Following the Max Climb and Dedication Pass, Maj Schmitz rejoined off the right wing of Moonbeam McSwine. Off of Moonbeam’s left wing was another P-51, Glamorous Glen III forming a three ship Heritage Flight. While the sun had swung around and minimized the opportunity for quality images, seeing an additional warbird in formation with the F-16 was still a sight to behold.

With the Viper and Mustangs back on the ground, it was finally time for the headlining attraction of this year’s Thunder Over Michigan. A gathering of Corsairs from the WWII and Korea era that ended up consisting of 11 aircraft. The aircraft were on a ramp that had been open to the public in the morning, with the iconic naval fighter’s bent wings folded up, exposing the complex linkages to the outboard flaps and control surfaces for all to see. When their time to shine came, the ramp was cleared of spectators, and the pilots manned their aircraft. Upon a command from the flight lead, 11 Pratt & Whitney R-2800 Double Wasp radial engines fired up in unison, and once the engines were rumbling away, the aircraft lowered their wings together, once again on command from lead. It’s hard to imagine a more beautiful and powerful display of WWII era airpower than a squadron’s worth of aircraft taking off and unfolding their wings in unison before taxiing out for a runup.

Following the impressive pre-flight routine, the 11 Corsairs took to the skies performing interval takeoffs. With all the aircraft airborne, a pair of four ship formations followed by a three ship approached show center from behind the crowd. Passing over centerpoint, the aircraft began to break off to the right and passed by the crowd from the right after 270 degrees of turn to start the low altitude exhibition of the legendary aircraft. After their first pass, the bent wing fighters peeled up high and left, to reposition behind the crowd for the racetrack pattern similar to the earlier P-51 passes.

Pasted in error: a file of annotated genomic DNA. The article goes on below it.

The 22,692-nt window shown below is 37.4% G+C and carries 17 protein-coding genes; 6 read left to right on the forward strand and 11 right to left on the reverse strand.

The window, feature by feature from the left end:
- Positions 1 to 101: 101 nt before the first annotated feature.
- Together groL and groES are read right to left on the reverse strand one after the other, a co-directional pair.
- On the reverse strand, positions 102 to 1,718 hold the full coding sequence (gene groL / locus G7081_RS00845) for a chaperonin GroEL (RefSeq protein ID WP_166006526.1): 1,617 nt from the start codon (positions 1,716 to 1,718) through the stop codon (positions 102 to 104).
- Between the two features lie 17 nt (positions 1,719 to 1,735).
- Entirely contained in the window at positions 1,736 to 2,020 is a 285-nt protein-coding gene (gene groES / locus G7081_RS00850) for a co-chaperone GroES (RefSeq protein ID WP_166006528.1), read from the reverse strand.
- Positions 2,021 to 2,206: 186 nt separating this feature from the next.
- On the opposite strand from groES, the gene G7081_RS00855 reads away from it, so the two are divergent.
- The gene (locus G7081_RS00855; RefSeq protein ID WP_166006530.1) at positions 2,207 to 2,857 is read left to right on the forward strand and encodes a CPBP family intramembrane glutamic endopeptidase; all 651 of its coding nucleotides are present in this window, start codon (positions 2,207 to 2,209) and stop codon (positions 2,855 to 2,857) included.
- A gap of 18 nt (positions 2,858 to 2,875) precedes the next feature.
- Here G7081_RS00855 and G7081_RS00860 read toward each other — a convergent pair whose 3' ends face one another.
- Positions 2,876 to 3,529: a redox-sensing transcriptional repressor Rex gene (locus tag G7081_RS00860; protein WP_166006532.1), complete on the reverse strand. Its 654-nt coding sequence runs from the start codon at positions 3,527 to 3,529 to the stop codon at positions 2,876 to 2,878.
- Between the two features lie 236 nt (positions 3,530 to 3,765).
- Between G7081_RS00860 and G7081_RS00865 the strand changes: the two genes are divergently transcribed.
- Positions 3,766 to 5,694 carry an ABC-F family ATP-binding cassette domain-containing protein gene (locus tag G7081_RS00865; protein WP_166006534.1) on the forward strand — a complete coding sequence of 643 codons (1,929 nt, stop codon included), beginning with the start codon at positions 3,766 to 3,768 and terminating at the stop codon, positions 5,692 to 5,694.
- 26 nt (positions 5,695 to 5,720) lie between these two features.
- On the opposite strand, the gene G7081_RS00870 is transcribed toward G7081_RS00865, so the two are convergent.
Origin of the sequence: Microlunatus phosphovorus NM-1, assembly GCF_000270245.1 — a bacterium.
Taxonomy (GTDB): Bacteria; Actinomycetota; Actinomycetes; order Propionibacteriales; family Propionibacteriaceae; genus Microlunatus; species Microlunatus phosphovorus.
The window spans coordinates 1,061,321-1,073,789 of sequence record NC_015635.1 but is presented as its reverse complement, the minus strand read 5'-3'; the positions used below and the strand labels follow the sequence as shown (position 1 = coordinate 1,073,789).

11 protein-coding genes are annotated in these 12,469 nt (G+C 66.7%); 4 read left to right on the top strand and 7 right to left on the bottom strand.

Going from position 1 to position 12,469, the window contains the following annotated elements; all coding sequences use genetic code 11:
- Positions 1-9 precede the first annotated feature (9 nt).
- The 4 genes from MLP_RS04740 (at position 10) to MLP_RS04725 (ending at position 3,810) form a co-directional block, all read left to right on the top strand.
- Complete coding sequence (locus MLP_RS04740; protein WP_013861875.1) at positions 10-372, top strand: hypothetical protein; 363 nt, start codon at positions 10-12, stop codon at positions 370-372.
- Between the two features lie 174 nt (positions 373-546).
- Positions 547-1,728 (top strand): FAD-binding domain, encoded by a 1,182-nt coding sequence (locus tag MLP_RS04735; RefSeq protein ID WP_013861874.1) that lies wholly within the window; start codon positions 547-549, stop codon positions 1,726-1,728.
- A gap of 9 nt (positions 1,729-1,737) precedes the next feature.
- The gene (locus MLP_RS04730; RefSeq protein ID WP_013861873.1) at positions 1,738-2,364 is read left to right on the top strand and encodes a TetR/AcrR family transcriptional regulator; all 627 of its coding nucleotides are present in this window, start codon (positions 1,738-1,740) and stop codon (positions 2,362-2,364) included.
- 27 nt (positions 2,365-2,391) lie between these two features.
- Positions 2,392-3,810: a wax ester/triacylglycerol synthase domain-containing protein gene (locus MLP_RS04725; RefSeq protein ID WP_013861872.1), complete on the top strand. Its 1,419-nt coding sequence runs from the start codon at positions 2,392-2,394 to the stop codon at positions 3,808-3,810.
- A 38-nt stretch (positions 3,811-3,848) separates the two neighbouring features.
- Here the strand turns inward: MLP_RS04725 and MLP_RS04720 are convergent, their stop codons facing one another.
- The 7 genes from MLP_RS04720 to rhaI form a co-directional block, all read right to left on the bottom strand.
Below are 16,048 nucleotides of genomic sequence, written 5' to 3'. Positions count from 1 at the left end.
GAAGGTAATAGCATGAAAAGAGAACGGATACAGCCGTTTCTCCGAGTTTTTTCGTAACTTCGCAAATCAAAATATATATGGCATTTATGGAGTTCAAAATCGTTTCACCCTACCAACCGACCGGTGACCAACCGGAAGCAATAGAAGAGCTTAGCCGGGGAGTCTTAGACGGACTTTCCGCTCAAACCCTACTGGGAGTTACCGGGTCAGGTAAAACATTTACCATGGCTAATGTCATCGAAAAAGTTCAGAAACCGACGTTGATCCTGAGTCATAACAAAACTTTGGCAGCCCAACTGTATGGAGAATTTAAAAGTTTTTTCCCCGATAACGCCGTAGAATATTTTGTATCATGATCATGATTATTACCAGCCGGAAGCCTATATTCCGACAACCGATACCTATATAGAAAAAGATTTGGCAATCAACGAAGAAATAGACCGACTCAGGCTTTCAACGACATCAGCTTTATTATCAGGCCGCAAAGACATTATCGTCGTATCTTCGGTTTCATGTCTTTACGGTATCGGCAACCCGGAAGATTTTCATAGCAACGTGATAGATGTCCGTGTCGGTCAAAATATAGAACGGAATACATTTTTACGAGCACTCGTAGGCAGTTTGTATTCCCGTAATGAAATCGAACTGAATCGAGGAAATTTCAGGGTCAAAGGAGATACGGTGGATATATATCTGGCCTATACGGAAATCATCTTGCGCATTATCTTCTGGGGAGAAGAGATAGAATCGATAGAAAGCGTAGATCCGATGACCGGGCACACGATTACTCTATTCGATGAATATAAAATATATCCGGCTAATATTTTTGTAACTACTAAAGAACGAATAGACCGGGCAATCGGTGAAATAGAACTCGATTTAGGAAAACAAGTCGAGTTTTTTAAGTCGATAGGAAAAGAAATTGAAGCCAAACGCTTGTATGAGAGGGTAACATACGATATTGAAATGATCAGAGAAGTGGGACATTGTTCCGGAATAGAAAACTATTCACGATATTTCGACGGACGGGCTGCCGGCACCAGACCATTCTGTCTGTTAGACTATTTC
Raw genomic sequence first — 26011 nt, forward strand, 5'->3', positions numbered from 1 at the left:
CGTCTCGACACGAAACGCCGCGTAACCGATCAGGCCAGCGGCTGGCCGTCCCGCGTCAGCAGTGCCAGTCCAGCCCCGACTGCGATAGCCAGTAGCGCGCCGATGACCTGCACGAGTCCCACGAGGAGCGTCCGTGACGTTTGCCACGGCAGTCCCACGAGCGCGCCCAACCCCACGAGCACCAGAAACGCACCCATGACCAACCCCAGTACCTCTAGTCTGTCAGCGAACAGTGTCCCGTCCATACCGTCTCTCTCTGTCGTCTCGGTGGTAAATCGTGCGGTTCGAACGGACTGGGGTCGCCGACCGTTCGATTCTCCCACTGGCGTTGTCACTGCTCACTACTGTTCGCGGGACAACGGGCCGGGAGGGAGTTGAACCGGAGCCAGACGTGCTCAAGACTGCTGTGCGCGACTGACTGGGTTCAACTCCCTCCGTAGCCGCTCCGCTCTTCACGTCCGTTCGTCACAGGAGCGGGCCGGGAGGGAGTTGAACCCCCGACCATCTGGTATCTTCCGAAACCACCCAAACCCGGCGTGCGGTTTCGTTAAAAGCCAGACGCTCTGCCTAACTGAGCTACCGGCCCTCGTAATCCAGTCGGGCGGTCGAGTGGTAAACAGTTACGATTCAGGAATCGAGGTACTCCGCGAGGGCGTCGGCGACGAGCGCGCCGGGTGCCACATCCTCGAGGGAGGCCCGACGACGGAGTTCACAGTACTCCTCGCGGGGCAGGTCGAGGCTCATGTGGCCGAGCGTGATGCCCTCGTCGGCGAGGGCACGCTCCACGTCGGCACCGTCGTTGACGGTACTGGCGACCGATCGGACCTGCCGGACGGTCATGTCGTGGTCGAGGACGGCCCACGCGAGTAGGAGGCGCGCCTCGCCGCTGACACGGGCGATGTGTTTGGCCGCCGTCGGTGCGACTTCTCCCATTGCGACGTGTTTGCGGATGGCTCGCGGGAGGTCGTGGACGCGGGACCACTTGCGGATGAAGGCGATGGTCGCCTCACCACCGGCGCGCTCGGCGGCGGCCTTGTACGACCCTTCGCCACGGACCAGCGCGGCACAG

Once again, photographers were in heaven, as a different Corsair passed by the crowd every 10-20 seconds for what seemed like hours (at least to those of us holding heavy lenses up the entire time!). The symphony of round engines, the sight of the aircraft banking and showing off down at low altitude, and the frequency of passes was magical, and served as an excellent way to headline a show that promised to be “Corsair Crazy”! Following a dirty pass from each aircraft, the pilots departed the immediate vicinity of Willow Run and formed up for a challenging line abreast pass. 11 Corsairs, with service spanning from WWII to Korea and beyond lined up wingtip to wingtip spanning the width of the crowd was a sight to behold, and one not likely to be repeated any time soon.

Once again, the 2019 edition of Thunder Over Michigan proved that when it comes to seeing warbirds in action, a summer weekend in Southeast Michigan should be on the bucket list for avgeeks. There are not many weekends that can claim to have 20 or more WWII era warbirds up and flying in airshows across the country, and Thunder made it happen at a single location! The 2020 edition of the show is going to take place on the 29th and 30th of August, and will feature the return of the US Navy Blue Angels among what is sure to be a healthy amount of vintage airpower to keep the history alive. Stay tuned!

The author would like to thank the entire 2019 Viper Demo Team for providing a look behind the scenes to share with the PhotoRecon readers! In addition, a debt of gratitude is owed to Steph Stricklen and Scott Buie with the Thunder Over Michigan media team for their assistance in helping make the photos that accompany this article happen!